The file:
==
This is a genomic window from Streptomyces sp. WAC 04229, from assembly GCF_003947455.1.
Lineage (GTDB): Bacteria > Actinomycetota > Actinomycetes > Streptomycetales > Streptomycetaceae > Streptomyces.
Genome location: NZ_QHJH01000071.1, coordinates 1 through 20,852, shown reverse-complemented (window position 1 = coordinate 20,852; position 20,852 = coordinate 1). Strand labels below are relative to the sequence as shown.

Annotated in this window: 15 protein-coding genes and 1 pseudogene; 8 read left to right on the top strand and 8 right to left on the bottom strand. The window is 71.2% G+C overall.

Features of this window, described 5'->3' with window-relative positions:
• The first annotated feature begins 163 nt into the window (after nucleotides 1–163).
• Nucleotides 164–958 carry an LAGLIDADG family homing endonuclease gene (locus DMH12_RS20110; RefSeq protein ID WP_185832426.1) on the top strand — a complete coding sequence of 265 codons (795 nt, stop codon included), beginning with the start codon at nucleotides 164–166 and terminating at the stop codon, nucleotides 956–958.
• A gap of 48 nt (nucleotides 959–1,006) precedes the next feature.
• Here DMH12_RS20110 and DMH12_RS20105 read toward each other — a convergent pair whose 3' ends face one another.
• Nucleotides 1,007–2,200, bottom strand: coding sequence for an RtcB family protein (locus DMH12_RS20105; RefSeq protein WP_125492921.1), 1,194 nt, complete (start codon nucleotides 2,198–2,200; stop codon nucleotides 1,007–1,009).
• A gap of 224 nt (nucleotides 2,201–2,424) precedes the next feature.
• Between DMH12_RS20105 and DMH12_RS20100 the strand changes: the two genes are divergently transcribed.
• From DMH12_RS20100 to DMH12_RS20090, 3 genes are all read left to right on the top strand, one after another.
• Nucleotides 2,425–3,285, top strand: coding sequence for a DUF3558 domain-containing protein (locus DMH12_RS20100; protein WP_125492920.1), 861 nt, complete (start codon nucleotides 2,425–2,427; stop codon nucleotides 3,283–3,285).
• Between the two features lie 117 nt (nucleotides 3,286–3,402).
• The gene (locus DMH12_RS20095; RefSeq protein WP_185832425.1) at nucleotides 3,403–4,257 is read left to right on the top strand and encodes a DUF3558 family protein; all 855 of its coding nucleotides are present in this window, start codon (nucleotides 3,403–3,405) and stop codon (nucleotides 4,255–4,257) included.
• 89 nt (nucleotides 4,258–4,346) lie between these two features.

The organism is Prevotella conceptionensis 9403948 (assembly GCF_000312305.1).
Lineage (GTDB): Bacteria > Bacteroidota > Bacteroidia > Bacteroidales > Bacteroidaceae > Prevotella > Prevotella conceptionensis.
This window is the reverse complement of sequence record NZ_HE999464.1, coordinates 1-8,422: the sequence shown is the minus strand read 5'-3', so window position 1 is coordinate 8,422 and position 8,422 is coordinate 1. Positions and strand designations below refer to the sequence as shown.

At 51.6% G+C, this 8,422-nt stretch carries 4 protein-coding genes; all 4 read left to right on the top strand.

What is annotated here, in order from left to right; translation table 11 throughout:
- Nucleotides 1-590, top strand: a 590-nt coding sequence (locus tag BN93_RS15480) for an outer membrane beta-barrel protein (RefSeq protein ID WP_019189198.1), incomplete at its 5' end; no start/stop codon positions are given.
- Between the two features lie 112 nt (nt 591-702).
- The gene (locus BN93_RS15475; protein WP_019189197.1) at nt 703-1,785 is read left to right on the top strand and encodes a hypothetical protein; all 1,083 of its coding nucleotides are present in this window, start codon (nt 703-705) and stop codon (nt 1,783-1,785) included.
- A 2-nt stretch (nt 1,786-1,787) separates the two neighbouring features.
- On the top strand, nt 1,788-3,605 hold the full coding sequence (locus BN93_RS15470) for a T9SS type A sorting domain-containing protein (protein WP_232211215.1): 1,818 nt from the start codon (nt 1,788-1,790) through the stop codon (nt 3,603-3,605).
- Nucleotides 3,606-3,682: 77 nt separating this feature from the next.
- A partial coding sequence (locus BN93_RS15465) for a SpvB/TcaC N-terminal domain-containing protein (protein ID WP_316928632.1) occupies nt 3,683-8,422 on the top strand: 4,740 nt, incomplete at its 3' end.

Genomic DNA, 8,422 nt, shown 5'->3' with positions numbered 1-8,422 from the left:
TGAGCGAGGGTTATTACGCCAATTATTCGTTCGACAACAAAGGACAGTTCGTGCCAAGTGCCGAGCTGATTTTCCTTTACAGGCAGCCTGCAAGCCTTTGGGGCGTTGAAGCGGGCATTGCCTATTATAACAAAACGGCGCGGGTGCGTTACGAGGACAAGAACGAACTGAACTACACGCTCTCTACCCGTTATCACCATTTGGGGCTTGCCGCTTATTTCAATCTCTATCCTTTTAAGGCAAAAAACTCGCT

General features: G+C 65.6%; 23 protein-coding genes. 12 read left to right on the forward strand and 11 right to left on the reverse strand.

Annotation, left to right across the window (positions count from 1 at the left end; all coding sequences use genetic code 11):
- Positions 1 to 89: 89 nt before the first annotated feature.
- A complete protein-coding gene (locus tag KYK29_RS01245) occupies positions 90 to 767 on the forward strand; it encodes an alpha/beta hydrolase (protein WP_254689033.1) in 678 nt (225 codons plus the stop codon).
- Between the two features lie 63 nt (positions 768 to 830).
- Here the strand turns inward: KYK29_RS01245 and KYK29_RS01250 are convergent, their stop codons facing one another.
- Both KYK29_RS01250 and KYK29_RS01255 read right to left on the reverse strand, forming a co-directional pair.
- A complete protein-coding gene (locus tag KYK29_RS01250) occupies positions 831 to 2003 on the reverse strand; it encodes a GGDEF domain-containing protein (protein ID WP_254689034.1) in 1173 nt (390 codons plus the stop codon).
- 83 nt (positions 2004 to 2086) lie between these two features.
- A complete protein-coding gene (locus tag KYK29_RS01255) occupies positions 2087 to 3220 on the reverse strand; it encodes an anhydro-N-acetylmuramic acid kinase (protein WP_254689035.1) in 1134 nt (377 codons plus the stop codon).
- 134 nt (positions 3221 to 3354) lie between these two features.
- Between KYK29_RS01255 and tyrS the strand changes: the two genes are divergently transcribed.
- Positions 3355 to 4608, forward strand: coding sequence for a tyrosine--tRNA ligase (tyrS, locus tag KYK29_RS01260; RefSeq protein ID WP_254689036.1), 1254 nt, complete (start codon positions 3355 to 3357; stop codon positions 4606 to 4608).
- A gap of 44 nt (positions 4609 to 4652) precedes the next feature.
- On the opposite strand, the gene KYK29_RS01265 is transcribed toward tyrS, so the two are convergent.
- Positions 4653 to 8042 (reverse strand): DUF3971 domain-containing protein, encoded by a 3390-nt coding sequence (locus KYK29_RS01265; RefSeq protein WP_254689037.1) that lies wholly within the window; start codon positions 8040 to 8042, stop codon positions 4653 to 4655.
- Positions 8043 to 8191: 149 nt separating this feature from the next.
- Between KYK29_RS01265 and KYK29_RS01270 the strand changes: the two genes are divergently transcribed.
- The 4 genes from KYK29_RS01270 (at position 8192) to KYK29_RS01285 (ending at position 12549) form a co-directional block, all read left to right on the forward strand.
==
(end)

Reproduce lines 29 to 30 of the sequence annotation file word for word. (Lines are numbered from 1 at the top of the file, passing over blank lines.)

- A partial coding sequence (locus BN93_RS15465) for a SpvB/TcaC N-terminal domain-containing protein (protein ID WP_316928632.1) occupies nt 3,683-8,422 on the top strand: 4,740 nt, incomplete at its 3' end.

Genomic DNA, 8,422 nt, shown 5'->3' with positions numbered 1-8,422 from the left: